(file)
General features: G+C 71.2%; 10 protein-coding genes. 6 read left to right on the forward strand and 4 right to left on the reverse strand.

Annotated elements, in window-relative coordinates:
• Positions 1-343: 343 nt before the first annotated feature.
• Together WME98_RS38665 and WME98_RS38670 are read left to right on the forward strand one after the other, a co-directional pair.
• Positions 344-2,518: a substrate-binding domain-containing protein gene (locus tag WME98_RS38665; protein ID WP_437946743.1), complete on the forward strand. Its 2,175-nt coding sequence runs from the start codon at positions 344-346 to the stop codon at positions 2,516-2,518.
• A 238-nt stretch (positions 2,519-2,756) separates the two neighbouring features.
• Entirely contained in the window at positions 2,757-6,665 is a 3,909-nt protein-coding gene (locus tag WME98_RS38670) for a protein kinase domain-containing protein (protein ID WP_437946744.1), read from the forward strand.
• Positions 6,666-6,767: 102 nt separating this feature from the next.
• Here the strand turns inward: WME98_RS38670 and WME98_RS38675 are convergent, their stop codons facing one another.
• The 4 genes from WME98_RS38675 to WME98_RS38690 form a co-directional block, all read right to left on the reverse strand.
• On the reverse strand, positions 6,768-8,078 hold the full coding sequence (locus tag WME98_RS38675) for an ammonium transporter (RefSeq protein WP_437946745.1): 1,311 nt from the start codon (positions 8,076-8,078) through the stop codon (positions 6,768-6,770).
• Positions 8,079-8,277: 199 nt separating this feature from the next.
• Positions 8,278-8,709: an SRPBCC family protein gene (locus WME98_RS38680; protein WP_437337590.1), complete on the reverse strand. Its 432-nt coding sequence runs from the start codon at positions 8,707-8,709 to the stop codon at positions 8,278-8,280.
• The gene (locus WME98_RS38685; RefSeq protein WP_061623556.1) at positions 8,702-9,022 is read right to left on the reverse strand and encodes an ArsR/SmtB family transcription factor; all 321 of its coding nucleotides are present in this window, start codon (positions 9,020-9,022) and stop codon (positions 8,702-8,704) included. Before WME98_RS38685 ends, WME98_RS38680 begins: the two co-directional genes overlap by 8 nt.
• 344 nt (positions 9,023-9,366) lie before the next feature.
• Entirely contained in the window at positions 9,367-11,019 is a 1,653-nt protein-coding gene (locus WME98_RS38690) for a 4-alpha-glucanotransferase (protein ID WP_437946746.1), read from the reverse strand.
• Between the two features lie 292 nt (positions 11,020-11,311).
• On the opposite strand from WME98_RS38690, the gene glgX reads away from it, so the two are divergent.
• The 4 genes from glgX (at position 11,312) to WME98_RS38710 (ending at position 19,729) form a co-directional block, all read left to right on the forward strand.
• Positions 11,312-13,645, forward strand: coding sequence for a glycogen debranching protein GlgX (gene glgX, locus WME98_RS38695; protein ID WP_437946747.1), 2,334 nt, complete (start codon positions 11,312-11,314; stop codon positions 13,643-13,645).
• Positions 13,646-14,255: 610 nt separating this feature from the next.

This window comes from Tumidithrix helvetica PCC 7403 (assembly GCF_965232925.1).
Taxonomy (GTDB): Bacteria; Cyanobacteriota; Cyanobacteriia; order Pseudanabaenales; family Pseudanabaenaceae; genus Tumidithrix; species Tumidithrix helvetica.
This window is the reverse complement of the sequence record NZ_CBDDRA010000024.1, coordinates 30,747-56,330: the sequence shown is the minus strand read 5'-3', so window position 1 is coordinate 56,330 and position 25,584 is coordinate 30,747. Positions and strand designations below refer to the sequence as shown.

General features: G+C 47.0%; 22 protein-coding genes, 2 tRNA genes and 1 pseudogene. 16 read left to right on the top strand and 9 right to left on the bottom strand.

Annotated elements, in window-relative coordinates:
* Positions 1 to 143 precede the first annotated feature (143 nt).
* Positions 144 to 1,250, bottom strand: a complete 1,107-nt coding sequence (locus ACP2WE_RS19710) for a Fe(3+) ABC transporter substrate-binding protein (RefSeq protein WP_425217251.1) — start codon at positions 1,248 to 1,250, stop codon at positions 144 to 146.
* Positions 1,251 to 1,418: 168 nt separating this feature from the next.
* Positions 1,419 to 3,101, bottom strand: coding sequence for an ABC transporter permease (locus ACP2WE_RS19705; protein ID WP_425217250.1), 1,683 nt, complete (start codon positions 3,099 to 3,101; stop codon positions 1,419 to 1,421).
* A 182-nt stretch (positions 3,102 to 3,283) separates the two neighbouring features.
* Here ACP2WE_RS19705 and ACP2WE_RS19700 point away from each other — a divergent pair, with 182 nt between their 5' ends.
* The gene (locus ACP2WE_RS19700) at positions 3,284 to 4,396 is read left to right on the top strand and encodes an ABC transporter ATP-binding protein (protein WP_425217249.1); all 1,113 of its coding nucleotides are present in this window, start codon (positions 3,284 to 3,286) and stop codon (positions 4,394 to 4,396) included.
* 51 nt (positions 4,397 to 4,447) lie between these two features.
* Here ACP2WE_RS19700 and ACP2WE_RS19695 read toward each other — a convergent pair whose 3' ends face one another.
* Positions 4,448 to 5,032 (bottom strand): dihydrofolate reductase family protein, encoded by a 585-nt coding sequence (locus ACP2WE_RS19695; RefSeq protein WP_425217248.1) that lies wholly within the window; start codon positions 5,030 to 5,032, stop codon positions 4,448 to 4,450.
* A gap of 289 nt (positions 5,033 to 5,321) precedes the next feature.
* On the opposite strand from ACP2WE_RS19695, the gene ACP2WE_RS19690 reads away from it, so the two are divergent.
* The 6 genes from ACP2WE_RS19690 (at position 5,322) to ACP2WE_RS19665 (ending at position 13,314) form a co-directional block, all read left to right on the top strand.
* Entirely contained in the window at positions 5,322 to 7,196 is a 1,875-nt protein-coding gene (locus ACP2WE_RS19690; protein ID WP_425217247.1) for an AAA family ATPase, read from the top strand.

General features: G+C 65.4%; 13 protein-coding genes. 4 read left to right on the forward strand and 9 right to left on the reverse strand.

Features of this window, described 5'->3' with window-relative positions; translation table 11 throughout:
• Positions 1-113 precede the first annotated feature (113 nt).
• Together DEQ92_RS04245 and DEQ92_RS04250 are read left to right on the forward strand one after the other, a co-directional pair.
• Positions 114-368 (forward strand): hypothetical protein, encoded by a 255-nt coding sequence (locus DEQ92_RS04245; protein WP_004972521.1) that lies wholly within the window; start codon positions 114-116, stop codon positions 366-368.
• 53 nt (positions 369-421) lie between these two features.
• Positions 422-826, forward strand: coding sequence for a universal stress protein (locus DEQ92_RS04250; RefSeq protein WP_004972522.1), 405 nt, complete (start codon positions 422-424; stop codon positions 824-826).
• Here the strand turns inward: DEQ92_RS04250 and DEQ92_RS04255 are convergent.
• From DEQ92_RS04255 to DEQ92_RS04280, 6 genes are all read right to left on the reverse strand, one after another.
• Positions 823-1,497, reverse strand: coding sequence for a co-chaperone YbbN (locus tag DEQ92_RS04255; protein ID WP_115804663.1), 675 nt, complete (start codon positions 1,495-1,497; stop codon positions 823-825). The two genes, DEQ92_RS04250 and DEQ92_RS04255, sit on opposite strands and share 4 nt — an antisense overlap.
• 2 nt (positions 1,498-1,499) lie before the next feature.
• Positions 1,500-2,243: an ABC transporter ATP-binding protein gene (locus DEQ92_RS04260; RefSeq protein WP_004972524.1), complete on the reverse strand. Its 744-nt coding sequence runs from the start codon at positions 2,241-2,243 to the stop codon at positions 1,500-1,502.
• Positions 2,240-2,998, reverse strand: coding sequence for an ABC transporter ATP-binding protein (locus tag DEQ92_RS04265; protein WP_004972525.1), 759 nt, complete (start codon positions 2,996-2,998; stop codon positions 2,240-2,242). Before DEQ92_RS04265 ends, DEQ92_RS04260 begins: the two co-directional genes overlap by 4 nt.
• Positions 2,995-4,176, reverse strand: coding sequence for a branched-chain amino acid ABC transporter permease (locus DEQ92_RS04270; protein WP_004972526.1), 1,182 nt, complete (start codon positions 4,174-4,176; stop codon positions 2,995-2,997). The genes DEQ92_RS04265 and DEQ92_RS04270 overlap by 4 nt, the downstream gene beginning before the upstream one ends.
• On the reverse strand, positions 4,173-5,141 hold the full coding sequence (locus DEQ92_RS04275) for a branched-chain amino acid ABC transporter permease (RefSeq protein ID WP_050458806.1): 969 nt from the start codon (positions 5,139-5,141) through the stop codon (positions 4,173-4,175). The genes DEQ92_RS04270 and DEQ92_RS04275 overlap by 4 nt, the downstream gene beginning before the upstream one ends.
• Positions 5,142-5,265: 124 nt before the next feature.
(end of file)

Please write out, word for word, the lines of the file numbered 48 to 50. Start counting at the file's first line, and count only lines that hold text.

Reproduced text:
• Here the strand turns inward: DEQ92_RS04250 and DEQ92_RS04255 are convergent.
• From DEQ92_RS04255 to DEQ92_RS04280, 6 genes are all read right to left on the reverse strand, one after another.
• Positions 823-1,497, reverse strand: coding sequence for a co-chaperone YbbN (locus tag DEQ92_RS04255; protein ID WP_115804663.1), 675 nt, complete (start codon positions 1,495-1,497; stop codon positions 823-825). The two genes, DEQ92_RS04250 and DEQ92_RS04255, sit on opposite strands and share 4 nt — an antisense overlap.